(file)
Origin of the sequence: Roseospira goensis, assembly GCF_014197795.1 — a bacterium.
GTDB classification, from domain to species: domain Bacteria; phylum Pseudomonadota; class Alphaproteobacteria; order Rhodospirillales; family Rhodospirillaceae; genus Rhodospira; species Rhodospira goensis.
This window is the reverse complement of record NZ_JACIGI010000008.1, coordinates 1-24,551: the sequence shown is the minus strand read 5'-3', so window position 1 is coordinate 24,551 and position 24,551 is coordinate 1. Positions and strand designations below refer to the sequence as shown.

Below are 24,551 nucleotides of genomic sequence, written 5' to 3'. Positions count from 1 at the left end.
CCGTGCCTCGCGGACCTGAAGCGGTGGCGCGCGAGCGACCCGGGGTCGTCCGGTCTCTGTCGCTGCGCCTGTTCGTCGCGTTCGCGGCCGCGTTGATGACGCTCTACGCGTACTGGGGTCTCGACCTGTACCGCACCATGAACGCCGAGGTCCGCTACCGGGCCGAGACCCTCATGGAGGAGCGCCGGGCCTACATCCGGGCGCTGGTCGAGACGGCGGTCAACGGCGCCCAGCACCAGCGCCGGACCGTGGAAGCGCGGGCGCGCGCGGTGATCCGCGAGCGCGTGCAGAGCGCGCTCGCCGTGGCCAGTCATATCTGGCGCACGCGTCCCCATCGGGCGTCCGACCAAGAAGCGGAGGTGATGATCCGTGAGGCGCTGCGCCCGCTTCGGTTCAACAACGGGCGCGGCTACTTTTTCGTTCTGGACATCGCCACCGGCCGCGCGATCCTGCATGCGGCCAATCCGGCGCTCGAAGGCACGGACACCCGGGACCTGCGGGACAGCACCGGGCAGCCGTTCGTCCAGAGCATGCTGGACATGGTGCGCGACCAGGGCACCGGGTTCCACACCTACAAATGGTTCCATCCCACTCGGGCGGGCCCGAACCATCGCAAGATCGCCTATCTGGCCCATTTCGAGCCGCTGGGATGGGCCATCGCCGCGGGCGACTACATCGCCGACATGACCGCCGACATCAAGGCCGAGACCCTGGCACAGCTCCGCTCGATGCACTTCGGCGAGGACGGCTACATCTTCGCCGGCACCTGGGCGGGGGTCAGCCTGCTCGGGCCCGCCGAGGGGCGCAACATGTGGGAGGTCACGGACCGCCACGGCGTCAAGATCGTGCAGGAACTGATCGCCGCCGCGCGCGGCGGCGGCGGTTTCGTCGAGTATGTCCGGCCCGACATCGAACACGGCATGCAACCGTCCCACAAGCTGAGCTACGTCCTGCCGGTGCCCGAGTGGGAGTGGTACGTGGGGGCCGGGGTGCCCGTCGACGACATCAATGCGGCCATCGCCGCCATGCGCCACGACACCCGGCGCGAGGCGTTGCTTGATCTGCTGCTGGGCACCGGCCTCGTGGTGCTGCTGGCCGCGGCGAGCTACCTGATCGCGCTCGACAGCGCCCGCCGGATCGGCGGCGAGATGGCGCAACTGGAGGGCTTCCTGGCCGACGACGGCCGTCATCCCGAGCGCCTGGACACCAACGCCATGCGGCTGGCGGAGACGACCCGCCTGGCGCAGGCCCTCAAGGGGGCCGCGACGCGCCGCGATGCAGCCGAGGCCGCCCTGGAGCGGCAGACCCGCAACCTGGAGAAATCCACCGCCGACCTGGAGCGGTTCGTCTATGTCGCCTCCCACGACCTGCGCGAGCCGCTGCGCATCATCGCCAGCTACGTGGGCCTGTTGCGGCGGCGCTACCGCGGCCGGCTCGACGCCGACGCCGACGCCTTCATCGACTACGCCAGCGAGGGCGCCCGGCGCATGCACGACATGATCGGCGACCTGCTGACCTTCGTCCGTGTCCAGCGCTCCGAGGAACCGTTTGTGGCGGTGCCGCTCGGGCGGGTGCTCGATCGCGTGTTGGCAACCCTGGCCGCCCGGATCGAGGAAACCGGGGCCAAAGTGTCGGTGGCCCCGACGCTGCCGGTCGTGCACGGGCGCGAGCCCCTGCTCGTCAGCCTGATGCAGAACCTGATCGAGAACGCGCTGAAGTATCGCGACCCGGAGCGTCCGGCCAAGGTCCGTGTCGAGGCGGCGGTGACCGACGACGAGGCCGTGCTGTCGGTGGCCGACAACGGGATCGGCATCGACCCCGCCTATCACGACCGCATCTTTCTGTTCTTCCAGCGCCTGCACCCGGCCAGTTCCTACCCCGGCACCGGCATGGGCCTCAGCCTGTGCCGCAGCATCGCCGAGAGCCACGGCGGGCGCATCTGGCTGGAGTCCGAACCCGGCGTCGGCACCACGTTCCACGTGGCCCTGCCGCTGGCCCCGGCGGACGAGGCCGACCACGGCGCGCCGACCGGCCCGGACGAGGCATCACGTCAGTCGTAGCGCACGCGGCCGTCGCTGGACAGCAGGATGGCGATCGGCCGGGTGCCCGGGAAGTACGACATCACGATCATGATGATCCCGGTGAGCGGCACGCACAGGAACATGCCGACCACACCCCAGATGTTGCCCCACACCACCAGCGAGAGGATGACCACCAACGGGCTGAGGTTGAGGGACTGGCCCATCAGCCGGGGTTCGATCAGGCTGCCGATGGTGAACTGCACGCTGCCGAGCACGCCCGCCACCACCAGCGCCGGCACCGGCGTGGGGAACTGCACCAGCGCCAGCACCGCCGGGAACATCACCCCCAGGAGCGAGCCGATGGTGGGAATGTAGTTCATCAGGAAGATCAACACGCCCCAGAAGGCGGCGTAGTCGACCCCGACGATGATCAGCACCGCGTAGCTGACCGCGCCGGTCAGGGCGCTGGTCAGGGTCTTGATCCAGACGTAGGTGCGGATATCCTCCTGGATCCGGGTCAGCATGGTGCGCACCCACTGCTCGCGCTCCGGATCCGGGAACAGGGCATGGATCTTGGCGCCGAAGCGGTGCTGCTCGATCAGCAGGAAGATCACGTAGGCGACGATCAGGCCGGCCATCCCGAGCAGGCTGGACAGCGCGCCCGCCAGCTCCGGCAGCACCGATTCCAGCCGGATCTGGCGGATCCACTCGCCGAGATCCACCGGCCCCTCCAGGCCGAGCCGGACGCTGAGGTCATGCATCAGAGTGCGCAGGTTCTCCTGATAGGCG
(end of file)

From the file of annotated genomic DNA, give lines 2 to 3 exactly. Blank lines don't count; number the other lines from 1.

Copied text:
GTDB classification, from domain to species: domain Bacteria; phylum Pseudomonadota; class Alphaproteobacteria; order Rhodospirillales; family Rhodospirillaceae; genus Rhodospira; species Rhodospira goensis.
This window is the reverse complement of record NZ_JACIGI010000008.1, coordinates 1-24,551: the sequence shown is the minus strand read 5'-3', so window position 1 is coordinate 24,551 and position 24,551 is coordinate 1. Positions and strand designations below refer to the sequence as shown.